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Re: [Tinycc-devel] Stack based target machine

From: Nick Kelsey
Subject: Re: [Tinycc-devel] Stack based target machine
Date: Wed, 22 Jun 2005 10:29:24 -0700
User-agent: Mozilla Thunderbird 1.0 (Windows/20041206)

Ok, I have the basic ALU operations generating bytecodes, including detection and generating implied-literal instructions (for example, AND 0xFF compiles to an 8-bit mask bytecode, XOR 0xFFFFFFFF compiles to a NOT bytecode etc).

Now I need to formally figure out the register handling.

I currently have two registers - top of stack and top of stack -1.
For operations that are symmetrical with regards to the operands (AND, ADD etc) it can use either register for either operand (required for using the result of an operation as an operand for the next). For operations that are not symmetrical (SUB, DIV etc) it specifies the specific registers to the register allocator.

There are two problems:
1) The backend doesn't know when things need to be deleted from the stack (ie the top-of-stack "register" is to be overwritten but a new value). 2) More optimal handling of a request to load top of stack - 1. (avoiding a push followed by a swap operation).

I could add one real register and only use the stack for one operand but that would create extra store operations.

I would appreciate any thoughts or advice on the subject,



PS - is TCC managed by a public revision control system? How are submissions normally handled?

Nick Kelsey wrote:

*This message was transferred with a trial version of CommuniGate(tm) Pro*

I have spent most of the weekend looking through the TCC backend code... very impressed... this has the potential to be the ideal solution to the problem I have in mind.

TCC already covers the first requirement - a compiler that is practical to ship to end-users so they can write their own "scripts" that interact with our application.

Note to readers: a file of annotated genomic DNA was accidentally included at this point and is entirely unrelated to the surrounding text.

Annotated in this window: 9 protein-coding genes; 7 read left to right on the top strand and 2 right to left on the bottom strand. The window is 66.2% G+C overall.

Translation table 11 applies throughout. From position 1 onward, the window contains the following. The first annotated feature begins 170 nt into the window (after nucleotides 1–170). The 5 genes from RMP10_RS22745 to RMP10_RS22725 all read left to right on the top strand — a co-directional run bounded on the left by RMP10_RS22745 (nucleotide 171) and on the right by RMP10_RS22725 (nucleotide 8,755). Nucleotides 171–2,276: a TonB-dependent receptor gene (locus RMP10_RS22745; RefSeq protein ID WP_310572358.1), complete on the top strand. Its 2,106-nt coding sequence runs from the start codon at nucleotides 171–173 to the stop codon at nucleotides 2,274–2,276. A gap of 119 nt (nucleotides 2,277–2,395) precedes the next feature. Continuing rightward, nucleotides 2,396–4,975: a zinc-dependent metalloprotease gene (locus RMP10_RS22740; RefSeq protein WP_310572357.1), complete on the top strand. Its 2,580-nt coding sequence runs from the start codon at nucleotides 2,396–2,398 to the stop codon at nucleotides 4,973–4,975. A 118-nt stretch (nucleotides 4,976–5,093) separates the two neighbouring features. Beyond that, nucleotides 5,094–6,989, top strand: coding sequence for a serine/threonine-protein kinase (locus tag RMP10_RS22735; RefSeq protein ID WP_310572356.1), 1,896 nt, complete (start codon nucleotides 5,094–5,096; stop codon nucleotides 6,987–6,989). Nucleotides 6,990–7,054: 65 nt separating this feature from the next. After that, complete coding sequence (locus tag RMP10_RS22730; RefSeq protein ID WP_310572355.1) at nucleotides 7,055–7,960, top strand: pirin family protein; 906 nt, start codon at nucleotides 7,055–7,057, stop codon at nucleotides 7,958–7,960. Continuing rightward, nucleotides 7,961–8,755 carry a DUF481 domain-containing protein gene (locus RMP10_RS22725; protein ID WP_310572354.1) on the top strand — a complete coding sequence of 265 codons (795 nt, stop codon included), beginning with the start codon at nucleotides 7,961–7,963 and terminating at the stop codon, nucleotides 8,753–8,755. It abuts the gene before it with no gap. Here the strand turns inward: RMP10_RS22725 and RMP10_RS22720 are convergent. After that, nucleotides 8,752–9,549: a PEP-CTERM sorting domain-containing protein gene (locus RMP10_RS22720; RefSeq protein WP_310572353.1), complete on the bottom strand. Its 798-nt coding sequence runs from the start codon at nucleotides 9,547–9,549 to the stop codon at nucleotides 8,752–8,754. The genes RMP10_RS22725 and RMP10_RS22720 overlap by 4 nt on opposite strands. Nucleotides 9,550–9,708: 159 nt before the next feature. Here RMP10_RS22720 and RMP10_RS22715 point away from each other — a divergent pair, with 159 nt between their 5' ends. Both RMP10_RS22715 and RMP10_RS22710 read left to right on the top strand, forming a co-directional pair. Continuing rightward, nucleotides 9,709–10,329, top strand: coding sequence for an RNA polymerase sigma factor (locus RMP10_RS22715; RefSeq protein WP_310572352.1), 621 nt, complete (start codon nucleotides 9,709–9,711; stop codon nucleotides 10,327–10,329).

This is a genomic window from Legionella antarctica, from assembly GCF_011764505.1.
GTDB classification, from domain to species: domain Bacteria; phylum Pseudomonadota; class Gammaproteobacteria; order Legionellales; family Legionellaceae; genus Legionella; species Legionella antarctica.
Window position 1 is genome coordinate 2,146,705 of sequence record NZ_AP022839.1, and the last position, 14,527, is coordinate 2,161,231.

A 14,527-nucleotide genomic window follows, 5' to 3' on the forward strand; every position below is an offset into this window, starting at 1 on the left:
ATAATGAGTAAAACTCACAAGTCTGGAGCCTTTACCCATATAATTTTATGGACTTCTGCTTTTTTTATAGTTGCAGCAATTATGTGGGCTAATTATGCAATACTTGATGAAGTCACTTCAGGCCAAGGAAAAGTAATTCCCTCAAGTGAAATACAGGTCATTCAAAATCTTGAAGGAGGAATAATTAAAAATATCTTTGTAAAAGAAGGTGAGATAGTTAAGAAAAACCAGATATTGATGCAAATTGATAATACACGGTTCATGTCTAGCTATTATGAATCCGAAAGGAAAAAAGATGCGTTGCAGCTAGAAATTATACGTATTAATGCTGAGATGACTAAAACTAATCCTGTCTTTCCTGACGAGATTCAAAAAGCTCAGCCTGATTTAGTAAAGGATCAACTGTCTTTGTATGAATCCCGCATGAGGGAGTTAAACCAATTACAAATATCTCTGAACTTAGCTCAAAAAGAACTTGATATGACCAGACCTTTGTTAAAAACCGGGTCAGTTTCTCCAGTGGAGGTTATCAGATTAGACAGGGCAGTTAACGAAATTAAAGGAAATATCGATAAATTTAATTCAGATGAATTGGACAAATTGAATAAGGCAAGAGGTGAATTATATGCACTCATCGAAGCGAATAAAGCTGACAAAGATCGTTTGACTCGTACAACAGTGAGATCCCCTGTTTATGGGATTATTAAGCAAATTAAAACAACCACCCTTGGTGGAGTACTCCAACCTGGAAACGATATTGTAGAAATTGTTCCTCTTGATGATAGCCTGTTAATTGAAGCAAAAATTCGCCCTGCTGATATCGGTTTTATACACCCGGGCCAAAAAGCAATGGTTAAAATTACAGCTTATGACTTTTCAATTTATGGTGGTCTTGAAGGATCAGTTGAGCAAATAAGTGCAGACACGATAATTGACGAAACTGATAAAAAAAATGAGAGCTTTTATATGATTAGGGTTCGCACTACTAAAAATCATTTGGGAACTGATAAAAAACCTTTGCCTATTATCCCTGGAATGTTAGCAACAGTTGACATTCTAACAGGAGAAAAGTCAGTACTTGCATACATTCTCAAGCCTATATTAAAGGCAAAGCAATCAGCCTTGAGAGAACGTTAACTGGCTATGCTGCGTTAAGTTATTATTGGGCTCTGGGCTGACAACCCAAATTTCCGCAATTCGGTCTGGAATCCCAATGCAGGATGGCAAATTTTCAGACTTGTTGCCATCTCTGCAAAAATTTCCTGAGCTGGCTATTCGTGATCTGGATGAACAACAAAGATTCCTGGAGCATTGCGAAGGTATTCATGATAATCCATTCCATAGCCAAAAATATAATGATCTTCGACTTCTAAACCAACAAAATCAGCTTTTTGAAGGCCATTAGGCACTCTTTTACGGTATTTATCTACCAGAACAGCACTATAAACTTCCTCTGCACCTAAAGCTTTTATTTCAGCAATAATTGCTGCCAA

On the server side TCC can compile to a native x86 machine - perfect.

We also have a number of different embedded platforms... the goal is to run a single program on any of these platforms. Unfortunately they have insufficient resources to run TCC natively, so I am looking at compiling to a virtual machine. Actually a virtual machine solves another problem - memory. We have two platforms that have limited core-addressable memory (one has less than 4k) and a VM would allow us to make use of IO addressable external memory by making it c-addressable.

I am leaning towards the idea of a stack based VM to keep things simple on the VM side (ie no general purpose registers thus no register decoding and addressing required by the host cpu). In reality the hardest aspect will be the compiler port so that will dictate the VM architecture more than anything else.

I made a few hacks in the backend of TCC but I think I am still missing some concepts. In particular the register allocator (gv).

Time to pause and run the concept past you... I am happy to put time into coding but would appreciate your thoughts and advice.

BTW - I have written a few VMs in the past, including a cycle-accurate simulator of a pipelined processor that was used commercially for VLSI testing.

Great product, and I hope to be part of the TCC community.


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